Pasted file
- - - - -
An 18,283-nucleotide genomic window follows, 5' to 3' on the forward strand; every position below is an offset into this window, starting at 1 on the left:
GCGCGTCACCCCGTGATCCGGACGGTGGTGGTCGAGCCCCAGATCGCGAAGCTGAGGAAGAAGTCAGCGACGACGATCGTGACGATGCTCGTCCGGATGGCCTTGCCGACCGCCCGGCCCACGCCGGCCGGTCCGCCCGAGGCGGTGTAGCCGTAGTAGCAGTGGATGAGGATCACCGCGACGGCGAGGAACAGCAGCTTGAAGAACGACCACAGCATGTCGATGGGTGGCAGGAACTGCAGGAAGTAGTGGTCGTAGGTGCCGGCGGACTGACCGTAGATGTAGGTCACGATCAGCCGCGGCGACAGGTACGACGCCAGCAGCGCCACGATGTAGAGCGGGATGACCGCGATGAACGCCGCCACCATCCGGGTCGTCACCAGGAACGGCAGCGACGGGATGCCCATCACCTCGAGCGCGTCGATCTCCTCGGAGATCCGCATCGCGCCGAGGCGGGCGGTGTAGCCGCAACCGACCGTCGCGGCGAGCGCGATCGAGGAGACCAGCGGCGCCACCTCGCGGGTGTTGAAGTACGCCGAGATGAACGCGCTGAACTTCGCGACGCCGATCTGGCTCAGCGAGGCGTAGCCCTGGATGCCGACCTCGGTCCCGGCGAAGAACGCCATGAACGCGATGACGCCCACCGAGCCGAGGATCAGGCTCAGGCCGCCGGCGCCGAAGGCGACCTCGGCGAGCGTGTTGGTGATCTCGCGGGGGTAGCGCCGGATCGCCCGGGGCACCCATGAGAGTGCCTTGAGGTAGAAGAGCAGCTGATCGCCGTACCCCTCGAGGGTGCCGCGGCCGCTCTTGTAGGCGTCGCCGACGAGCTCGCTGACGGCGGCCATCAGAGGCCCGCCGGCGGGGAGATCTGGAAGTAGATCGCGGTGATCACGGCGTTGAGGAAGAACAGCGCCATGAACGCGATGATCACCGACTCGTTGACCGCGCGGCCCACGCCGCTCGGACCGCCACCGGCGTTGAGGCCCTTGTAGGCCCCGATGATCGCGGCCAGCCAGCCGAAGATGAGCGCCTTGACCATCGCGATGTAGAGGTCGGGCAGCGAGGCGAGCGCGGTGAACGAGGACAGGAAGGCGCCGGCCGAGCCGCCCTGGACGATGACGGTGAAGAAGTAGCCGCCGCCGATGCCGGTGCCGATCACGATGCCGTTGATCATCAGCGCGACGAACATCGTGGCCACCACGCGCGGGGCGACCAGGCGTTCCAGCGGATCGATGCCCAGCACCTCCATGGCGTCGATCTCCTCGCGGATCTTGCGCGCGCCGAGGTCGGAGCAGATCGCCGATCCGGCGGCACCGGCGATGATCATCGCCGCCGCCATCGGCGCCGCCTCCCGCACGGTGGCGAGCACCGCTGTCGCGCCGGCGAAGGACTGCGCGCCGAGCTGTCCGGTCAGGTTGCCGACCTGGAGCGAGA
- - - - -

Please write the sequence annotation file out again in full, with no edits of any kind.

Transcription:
An 18,283-nucleotide genomic window follows, 5' to 3' on the forward strand; every position below is an offset into this window, starting at 1 on the left:
GCGCGTCACCCCGTGATCCGGACGGTGGTGGTCGAGCCCCAGATCGCGAAGCTGAGGAAGAAGTCAGCGACGACGATCGTGACGATGCTCGTCCGGATGGCCTTGCCGACCGCCCGGCCCACGCCGGCCGGTCCGCCCGAGGCGGTGTAGCCGTAGTAGCAGTGGATGAGGATCACCGCGACGGCGAGGAACAGCAGCTTGAAGAACGACCACAGCATGTCGATGGGTGGCAGGAACTGCAGGAAGTAGTGGTCGTAGGTGCCGGCGGACTGACCGTAGATGTAGGTCACGATCAGCCGCGGCGACAGGTACGACGCCAGCAGCGCCACGATGTAGAGCGGGATGACCGCGATGAACGCCGCCACCATCCGGGTCGTCACCAGGAACGGCAGCGACGGGATGCCCATCACCTCGAGCGCGTCGATCTCCTCGGAGATCCGCATCGCGCCGAGGCGGGCGGTGTAGCCGCAACCGACCGTCGCGGCGAGCGCGATCGAGGAGACCAGCGGCGCCACCTCGCGGGTGTTGAAGTACGCCGAGATGAACGCGCTGAACTTCGCGACGCCGATCTGGCTCAGCGAGGCGTAGCCCTGGATGCCGACCTCGGTCCCGGCGAAGAACGCCATGAACGCGATGACGCCCACCGAGCCGAGGATCAGGCTCAGGCCGCCGGCGCCGAAGGCGACCTCGGCGAGCGTGTTGGTGATCTCGCGGGGGTAGCGCCGGATCGCCCGGGGCACCCATGAGAGTGCCTTGAGGTAGAAGAGCAGCTGATCGCCGTACCCCTCGAGGGTGCCGCGGCCGCTCTTGTAGGCGTCGCCGACGAGCTCGCTGACGGCGGCCATCAGAGGCCCGCCGGCGGGGAGATCTGGAAGTAGATCGCGGTGATCACGGCGTTGAGGAAGAACAGCGCCATGAACGCGATGATCACCGACTCGTTGACCGCGCGGCCCACGCCGCTCGGACCGCCACCGGCGTTGAGGCCCTTGTAGGCCCCGATGATCGCGGCCAGCCAGCCGAAGATGAGCGCCTTGACCATCGCGATGTAGAGGTCGGGCAGCGAGGCGAGCGCGGTGAACGAGGACAGGAAGGCGCCGGCCGAGCCGCCCTGGACGATGACGGTGAAGAAGTAGCCGCCGCCGATGCCGGTGCCGATCACGATGCCGTTGATCATCAGCGCGACGAACATCGTGGCCACCACGCGCGGGGCGACCAGGCGTTCCAGCGGATCGATGCCCAGCACCTCCATGGCGTCGATCTCCTCGCGGATCTTGCGCGCGCCGAGGTCGGAGCAGATCGCCGATCCGGCGGCACCGGCGATGATCATCGCCGCCGCCATCGGCGCCGCCTCCCGCACGGTGGCGAGCACCGCTGTCGCGCCGGCGAAGGACTGCGCGCCGAGCTGTCCGGTCAGGTTGCCGACCTGGAGCGAGA